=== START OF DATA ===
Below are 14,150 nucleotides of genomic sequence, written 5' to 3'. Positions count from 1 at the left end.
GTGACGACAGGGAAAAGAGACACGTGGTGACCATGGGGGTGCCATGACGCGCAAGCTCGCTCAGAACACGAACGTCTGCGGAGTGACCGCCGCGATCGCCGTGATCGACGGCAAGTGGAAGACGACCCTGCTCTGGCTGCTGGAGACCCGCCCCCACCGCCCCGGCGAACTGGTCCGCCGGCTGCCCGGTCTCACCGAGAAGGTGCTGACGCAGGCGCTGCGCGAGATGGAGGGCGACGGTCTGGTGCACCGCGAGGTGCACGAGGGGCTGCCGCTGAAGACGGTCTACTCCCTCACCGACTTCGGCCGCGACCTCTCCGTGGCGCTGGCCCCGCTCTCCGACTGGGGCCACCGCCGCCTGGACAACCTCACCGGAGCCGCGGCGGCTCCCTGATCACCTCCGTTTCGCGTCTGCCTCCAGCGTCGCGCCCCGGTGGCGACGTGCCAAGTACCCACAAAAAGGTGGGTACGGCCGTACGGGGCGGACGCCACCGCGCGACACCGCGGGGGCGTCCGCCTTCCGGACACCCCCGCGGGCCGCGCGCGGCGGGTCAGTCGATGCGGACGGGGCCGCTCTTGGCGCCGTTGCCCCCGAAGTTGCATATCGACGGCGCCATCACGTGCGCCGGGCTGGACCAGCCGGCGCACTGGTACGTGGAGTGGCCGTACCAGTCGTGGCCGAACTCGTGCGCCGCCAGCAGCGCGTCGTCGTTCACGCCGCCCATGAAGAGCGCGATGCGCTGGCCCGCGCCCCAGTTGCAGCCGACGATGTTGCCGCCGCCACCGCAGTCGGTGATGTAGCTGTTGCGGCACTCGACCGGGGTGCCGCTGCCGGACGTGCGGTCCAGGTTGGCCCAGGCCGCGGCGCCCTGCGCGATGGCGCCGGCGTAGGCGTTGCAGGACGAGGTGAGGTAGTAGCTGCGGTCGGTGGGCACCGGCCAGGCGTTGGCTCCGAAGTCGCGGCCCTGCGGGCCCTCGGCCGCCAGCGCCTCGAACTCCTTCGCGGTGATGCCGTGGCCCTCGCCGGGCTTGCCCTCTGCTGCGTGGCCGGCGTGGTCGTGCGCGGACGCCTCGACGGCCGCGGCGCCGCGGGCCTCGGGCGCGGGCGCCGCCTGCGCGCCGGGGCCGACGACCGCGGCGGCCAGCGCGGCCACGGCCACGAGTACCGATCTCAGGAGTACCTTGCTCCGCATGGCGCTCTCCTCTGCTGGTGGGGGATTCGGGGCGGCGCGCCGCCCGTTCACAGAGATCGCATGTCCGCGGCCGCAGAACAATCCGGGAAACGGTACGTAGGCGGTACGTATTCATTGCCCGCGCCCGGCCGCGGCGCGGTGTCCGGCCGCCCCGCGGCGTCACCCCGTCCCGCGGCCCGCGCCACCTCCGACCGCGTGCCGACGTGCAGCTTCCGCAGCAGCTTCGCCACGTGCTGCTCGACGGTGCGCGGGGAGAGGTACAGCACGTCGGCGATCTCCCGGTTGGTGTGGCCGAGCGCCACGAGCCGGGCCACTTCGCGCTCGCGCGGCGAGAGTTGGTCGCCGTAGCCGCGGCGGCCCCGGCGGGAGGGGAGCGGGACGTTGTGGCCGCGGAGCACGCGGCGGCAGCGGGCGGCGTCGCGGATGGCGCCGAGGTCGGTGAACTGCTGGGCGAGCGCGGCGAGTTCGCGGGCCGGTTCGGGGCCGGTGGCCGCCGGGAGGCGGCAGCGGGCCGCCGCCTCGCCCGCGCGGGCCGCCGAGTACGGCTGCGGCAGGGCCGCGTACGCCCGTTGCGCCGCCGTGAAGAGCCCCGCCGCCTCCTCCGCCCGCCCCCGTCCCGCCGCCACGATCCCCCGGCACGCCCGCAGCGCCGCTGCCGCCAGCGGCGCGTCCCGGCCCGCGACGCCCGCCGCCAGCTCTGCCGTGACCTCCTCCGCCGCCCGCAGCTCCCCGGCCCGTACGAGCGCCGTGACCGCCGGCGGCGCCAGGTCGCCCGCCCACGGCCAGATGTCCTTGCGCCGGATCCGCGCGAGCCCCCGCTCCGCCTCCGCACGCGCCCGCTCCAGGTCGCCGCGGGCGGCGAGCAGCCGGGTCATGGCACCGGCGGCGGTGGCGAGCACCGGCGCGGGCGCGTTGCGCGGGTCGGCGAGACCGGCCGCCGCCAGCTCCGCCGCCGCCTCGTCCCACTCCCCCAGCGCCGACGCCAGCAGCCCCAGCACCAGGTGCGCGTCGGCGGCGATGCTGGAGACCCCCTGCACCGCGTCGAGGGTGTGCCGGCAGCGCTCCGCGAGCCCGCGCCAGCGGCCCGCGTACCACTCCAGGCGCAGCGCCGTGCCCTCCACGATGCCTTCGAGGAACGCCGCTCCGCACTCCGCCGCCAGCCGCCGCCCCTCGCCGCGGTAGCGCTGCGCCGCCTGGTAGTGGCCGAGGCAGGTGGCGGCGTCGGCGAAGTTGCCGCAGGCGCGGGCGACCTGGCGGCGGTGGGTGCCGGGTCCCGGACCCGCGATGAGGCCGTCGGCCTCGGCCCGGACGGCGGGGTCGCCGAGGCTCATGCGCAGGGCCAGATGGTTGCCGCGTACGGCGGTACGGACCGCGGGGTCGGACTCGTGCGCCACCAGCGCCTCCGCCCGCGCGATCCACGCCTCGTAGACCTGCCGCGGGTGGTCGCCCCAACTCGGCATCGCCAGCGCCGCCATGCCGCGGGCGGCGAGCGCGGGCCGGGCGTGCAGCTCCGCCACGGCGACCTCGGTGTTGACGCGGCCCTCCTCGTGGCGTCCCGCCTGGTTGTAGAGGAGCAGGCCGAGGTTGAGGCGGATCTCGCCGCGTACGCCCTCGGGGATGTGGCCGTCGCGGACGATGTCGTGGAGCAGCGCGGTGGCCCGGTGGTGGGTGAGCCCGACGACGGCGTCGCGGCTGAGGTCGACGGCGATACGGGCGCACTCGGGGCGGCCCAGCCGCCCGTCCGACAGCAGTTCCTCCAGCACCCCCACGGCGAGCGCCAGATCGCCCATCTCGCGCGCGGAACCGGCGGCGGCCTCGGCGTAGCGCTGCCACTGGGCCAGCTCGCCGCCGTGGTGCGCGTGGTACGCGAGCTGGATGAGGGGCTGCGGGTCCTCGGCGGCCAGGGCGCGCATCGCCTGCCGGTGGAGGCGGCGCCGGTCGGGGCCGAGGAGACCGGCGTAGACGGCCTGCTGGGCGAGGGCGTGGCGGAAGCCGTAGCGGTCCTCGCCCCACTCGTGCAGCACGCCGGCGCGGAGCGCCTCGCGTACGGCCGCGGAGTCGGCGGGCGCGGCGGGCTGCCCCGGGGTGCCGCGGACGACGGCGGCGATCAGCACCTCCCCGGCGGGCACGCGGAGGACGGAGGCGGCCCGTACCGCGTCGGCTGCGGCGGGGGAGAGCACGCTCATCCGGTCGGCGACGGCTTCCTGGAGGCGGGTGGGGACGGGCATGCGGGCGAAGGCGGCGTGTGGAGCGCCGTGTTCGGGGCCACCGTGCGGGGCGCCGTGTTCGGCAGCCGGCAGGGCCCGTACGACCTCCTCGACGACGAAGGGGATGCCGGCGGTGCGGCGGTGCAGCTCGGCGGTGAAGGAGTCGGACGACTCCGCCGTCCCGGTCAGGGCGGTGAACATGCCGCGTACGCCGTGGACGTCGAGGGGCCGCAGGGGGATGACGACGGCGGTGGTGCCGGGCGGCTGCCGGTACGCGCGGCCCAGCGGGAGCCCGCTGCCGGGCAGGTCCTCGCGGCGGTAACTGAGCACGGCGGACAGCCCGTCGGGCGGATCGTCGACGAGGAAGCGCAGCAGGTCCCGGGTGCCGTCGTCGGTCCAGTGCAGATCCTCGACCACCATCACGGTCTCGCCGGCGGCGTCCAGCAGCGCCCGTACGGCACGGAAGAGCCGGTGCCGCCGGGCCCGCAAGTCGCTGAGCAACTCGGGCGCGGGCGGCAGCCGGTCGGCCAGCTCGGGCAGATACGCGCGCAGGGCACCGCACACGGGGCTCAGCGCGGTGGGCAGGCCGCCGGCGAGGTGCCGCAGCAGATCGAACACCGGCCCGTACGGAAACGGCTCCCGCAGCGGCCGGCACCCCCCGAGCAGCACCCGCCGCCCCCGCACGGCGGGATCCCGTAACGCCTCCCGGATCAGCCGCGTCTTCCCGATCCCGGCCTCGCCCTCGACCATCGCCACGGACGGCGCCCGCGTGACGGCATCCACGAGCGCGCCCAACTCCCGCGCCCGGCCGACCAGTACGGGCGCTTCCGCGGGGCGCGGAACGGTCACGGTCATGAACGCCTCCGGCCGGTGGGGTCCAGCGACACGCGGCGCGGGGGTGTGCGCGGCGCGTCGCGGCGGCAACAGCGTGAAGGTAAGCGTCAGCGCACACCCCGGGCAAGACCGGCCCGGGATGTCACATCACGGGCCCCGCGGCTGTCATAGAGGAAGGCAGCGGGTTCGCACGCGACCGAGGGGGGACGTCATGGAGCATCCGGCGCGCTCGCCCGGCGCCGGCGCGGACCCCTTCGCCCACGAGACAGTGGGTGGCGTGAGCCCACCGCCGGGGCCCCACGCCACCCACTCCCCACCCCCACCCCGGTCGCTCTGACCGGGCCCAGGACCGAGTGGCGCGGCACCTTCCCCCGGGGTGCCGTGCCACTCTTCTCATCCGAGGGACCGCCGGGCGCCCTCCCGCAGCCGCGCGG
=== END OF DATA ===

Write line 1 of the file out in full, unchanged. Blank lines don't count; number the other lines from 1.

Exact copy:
Below are 14,150 nucleotides of genomic sequence, written 5' to 3'. Positions count from 1 at the left end.